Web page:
Tim Puchta is remarkably sanguine for a man who has yet again lost his entire crop from his main estate Norton vineyard. “We lost 2007 to frost and 2011, 2012 and 2013 because of drought. The drought was so bad that deer, wild turkeys and squirrels ate our sour unripe green grapes in desperation to find moisture. Turkeys have really long necks and they just stretch up and pluck the grapes, or fly up and perch on the trellis and eat the grape below. We managed to make just 100 cases of 2013 from a vineyard my father planted at his home, instead of the 6-800 cases expected.”
Can’t he shoot them? “That wouldn’t be ethical, they can’t help it. Anyway, if I could manage to kill them all, the void would be filled by others coming in.” However he has a cunning plan. “I’m going to plant alternative crops they like better than grapes. Turnips for deer, they like the greens and dig up the roots. Sunflowers for the birds and I’m creating water pools for squirrels. There’s a risk more animals maybe attracted, but they’re territorial creatures and those that are already here will keep out newcomers. I’ll also net the vines because deer like the leaves and to protect grapes.”
“Conservation has been successful,” he ruefully acknowledges. “In my Dad’s time turkey and deer were almost extinct here.”
Tim Puchta is the sixth generation owner of Adam Puchta & Sons Winery in Hermann, Missouri. It is the oldest continuously owned family farm winery in the United States.
The property dates from 1839 when John Henry Puchta from Bavaria, Germany, bought 6000 acres and started planting vines and making wine. It was his son, Adam, who in 1855 launched Adam Puchta and Son Wine Company. But when prohibition arrived things became tough. There were 61 wineries in Hermann and the local economy depended on wine. The Puchta’s lost nearly everything. They planted different crops but had to sell most of their land to survive, retaining only 80 acres. In 1990 Tim’s father re-opened Adam Puchta as a commercial winery. They now have 5.6 acres of vines.
“Our whole goal is to produce quality wine that goes with food,” says Tim. “Our focus is on Norton – I grew up on Norton and it’s become a passion.”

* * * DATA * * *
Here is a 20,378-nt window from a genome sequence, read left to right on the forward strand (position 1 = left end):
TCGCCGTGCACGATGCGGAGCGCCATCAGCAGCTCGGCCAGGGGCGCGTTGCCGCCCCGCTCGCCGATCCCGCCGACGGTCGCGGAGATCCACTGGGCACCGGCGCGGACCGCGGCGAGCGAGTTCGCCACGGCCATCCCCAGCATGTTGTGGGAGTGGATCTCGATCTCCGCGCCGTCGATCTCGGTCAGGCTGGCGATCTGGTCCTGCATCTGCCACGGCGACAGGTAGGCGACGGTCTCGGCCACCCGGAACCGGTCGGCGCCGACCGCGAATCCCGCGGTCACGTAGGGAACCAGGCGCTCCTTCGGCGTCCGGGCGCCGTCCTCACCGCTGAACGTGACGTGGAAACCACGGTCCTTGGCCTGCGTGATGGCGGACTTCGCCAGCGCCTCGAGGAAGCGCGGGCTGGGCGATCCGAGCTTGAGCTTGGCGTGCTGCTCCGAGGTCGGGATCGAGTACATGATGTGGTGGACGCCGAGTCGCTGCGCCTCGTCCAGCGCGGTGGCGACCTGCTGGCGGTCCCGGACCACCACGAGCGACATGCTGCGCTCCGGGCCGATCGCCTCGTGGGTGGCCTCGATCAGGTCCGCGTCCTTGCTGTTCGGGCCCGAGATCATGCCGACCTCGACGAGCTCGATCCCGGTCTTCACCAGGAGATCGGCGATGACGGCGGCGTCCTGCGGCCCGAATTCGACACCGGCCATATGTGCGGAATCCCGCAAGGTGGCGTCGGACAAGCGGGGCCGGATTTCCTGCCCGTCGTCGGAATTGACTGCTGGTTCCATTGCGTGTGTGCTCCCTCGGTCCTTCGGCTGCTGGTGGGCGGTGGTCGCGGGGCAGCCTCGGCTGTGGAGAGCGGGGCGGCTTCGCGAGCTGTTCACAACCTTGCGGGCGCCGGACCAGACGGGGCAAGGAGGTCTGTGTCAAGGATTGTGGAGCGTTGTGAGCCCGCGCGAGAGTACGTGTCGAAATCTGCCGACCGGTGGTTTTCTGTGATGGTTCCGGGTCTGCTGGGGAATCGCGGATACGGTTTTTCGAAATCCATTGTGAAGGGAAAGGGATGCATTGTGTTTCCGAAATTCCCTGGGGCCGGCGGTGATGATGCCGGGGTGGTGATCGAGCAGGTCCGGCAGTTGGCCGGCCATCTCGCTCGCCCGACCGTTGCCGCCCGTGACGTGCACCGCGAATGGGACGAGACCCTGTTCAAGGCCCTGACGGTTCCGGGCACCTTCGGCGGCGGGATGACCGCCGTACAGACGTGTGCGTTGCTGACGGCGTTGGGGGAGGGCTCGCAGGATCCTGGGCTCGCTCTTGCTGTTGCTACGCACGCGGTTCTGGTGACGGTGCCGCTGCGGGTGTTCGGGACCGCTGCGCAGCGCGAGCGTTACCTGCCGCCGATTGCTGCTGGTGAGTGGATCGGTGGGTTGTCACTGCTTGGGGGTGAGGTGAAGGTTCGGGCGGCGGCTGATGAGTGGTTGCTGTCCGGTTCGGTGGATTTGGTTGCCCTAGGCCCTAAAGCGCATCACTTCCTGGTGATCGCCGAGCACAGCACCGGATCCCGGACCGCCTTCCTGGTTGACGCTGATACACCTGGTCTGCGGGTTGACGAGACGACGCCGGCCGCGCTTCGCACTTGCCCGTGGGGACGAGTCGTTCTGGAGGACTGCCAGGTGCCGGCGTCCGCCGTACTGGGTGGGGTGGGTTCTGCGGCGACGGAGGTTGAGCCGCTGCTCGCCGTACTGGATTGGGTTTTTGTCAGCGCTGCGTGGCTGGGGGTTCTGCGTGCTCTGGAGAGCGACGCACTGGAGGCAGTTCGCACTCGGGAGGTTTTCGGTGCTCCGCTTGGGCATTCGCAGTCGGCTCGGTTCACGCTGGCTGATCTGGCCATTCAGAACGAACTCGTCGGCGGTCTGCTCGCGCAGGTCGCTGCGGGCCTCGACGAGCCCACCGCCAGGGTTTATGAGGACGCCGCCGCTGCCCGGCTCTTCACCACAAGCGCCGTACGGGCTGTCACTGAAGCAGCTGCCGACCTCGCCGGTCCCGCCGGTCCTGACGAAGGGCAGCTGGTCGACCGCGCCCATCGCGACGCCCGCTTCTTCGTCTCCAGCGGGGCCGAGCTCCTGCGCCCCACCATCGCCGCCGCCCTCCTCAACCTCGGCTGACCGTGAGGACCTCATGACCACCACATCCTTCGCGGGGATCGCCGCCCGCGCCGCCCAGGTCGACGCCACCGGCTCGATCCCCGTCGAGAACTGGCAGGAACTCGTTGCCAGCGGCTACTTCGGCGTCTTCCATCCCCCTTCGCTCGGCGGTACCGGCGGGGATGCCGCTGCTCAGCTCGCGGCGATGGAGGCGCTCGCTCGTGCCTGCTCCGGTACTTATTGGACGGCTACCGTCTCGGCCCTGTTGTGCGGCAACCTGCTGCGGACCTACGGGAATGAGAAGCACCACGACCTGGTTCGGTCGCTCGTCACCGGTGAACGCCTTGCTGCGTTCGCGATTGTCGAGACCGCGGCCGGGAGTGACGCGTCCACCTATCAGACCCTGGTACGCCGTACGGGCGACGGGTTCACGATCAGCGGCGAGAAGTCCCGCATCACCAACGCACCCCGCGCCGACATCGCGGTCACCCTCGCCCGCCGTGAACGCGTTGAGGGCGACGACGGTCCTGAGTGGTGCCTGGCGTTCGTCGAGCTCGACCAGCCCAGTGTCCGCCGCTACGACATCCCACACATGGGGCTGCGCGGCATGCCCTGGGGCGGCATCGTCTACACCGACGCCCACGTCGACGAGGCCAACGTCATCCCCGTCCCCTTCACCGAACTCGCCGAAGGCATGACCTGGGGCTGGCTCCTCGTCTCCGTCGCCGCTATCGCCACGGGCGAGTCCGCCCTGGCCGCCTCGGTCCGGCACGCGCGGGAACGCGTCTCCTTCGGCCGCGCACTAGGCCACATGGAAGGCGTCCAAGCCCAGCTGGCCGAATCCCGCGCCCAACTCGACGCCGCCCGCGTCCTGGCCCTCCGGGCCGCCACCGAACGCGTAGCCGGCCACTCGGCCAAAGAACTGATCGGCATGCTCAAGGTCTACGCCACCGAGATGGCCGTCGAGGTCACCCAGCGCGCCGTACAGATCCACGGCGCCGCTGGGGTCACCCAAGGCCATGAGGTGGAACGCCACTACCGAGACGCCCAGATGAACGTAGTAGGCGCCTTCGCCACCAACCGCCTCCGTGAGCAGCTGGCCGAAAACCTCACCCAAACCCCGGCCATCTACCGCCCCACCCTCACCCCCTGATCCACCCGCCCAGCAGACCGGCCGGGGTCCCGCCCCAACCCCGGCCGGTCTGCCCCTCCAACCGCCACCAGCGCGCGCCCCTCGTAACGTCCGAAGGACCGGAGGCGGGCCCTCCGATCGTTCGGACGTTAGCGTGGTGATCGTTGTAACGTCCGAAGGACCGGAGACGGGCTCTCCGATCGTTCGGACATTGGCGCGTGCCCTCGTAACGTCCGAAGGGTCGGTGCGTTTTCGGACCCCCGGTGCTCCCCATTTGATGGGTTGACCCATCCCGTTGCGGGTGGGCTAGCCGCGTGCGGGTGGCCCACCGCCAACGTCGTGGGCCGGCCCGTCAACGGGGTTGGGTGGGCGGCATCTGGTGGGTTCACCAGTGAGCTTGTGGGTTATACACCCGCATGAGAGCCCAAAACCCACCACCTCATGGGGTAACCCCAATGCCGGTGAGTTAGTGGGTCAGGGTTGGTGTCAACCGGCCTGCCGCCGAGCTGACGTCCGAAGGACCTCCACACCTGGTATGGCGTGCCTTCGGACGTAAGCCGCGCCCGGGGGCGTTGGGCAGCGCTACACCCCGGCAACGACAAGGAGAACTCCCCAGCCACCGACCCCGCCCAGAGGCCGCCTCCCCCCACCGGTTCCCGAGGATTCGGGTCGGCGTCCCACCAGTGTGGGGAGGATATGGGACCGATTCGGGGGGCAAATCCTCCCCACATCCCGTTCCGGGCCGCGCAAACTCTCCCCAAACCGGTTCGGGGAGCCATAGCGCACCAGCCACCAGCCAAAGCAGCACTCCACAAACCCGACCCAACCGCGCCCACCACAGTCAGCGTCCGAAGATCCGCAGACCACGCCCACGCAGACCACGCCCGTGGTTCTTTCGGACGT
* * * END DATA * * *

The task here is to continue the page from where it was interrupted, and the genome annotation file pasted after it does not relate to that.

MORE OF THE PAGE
What about Norton’s notorious acidity? “Norton is a chemical anomaly. It has high acidity and high PH. You could raise acidity to lower PH and then remove acidity. We cold stabilise and age for 22-26 months in medium toasted French oak and heavy toasted American oak stave in tanks. Our staves are a lot thinner than usual and they’re toasted on all four sides.
“We’ve worked with a yeast company and after many years of experiments have found some that work well. We use two to four different yeasts in order to build flavour profiles so we get layers of tastes. We also ferment much cooler and for longer which keeps the Norton fruit flavours that we’d lose during a hot ferment.
“We remove the skins after 7-10 days: any longer and you can get off-flavours. The colour comes from Norton almost instantaneously.”
It was now time to taste.
Adam Puchta Winery
1947 Frene Creek Road
Hermann, MO 65041
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Peter F May is the author of Marilyn Merlot and the Naked Grape: Odd Wines from Around the World which features more than 100 wine labels and the stories behind them, and PINOTAGE: Behind the Legends of South Africa’s Own Wine which tells the story behind the Pinotage wine and grape.
Disclosure:. Peter F May travelled to Adam Puchta & Sons Winery at his own expense.